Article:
Extractive Orders: a political geography of public authority in Ituri, Democratic Republic of Congo
Public authority is an essentially contested concept in the Democratic Republic of Congo (DRC). Not only is the ‘state of the state’ subject to profound disagreement in academic debates, but public authority on the ground is also the focal point of heated contestation. While some argue that the DRC does not exist as a state from the perspective of normative understandings of statehood (Herbst and Mills 2013), others argue that the state as an idea tenaciously persists as a frame of reference for how the Congolese attribute responsibility in questions of public authority (Englebert 2002). Yet others contest frames of state failure by pointing out that public authority coalesces in well-oiled structures of predatory accumulation (Kuditshini 2008; Olsson and Fors 2004; Rackley 2006).
This paper aims to put the debate about public authority into perspective by arguing that public authority is not an ‘either’- ‘or’ question. Rather, manifestations of public authority differ from one site to another, unfolding in overlapping and shifting spatial patterns along geographies of economic resources and infrastructures of circulation; what, following Gabrielle Hecht (2011), the author calls entangled geographies of public authority. The paper explores how these geographies are composed of practices associated with statehood that are deployed for, and essentially infused with, what are best understood as private logics of accumulation in the DRC. Rather than an exhaustive study of how public authority is negotiated in everyday encounters, it unpacks the entangled geography of public authority in Ituri by focusing on the organization and distribution of security and justice practices in the region along pathways carved out by gold extraction and circulation.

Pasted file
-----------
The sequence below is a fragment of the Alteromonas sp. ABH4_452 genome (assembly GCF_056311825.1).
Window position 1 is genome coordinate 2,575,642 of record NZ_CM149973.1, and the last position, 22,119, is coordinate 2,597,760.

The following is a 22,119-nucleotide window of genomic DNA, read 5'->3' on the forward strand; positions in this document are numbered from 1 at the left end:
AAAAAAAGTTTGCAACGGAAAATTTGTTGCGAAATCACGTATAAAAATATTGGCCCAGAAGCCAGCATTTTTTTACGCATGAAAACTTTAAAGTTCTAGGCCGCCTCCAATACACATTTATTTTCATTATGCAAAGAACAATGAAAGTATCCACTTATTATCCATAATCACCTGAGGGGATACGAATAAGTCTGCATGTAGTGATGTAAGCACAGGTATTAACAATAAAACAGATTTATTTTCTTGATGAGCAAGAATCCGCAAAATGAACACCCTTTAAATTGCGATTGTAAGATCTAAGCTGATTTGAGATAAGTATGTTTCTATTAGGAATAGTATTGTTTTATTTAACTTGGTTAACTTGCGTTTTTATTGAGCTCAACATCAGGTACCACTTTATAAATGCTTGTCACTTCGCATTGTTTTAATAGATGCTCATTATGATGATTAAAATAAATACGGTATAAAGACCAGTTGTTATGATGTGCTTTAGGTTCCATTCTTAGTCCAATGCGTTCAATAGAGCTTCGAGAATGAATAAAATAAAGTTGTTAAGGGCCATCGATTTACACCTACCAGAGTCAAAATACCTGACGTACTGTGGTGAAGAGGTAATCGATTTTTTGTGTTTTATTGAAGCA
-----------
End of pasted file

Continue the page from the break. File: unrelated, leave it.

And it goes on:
Schouten, P. Extractive Orders: a political geography of public authority in Ituri, Democratic Republic of Congo. Justice and Security Research Programme, London School of Economics and Political Science (LSE), London, UK (2016) 25 pp. [JSRP Paper 30]